Jan02

Lease Provisions Every Commercial Tenant Needs to Understand

Categories // Updates

A commercial lease can be for a business of any type and size. It can be a lease to run a convenience store, a large manufacturing facility or a retail space in a mall.  Such leases are often very lengthy documents filled with legalese and are almost always drafted to favour the landlord’s rights. They generally bind the parties for several years and include major contractual commitments and obligations.

Nov20

Creditor-Proofing Techniques for Your Incorporated Business

Categories // Updates

Whether you’ve built your own business from the ground up or have been tasked with taking over the long-time family business, it would be prudent to ensure the hard-earned assets contained in your business are protected as much as possible from third parties, namely creditors.  Creditor proofing for a business owner means protecting significant business assets from exposure to potential future creditors – that is, from persons who may have legal rights against the business and its property for various reasons (e.g., for money owed). Although the law in Ontario generally prohibits creditor-proofing techniques performed with improper intent, such as those that hinder or impair the rights of existing creditors, it is perfectly acceptable (and highly recommended) to organize your business’ affairs in a way that reduces the risk of the business’ property becoming vulnerable to the claims of future creditors. There are numerous methods of structuring your business to minimize creditor risk that can and should be implemented to safeguard your business’ assets.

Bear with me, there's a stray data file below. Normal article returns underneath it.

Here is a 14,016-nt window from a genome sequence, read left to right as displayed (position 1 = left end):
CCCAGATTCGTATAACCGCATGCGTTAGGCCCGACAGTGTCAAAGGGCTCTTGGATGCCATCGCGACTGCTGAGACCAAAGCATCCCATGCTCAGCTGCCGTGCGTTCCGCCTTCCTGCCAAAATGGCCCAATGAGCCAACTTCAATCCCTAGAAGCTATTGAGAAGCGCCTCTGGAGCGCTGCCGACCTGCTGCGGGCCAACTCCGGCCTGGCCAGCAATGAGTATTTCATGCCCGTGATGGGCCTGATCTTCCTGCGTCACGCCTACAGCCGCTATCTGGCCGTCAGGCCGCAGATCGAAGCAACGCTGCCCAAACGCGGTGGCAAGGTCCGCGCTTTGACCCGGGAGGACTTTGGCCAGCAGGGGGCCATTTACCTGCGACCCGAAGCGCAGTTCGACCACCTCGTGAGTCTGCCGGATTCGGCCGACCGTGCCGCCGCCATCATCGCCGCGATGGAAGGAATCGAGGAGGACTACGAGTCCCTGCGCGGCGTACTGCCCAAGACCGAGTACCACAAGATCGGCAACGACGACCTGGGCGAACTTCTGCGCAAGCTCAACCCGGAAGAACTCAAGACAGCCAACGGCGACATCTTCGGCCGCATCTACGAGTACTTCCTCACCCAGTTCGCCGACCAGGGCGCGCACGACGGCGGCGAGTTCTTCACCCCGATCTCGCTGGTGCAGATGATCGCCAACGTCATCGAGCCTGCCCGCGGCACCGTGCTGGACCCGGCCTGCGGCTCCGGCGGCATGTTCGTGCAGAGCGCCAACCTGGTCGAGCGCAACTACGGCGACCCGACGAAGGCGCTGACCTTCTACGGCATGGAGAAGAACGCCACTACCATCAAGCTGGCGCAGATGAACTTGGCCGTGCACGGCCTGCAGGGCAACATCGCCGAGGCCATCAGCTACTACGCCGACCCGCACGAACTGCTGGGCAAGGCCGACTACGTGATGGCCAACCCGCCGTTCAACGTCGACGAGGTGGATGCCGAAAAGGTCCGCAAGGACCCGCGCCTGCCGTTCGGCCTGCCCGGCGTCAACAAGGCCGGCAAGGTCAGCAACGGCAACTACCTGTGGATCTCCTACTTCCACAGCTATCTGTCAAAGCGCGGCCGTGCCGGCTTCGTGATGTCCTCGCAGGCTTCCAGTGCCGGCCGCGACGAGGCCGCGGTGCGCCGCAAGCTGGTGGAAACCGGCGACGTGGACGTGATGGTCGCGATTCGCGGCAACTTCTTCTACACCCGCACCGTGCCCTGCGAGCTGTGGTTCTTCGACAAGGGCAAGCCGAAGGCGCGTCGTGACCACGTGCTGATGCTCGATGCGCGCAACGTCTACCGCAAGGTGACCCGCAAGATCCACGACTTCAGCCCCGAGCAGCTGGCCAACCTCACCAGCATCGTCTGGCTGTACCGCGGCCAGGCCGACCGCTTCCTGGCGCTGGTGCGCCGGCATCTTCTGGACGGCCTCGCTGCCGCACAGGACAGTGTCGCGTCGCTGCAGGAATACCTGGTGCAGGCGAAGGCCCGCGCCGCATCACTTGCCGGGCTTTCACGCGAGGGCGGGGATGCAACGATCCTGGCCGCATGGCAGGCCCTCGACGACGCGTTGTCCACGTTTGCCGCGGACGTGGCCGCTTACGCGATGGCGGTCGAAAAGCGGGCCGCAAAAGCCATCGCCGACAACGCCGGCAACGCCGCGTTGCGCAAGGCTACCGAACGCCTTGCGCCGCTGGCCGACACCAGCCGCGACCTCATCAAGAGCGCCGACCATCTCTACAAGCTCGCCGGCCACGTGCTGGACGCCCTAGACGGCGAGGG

Oct20

Implications of Assisting a Child With Buying a Home

Categories // Updates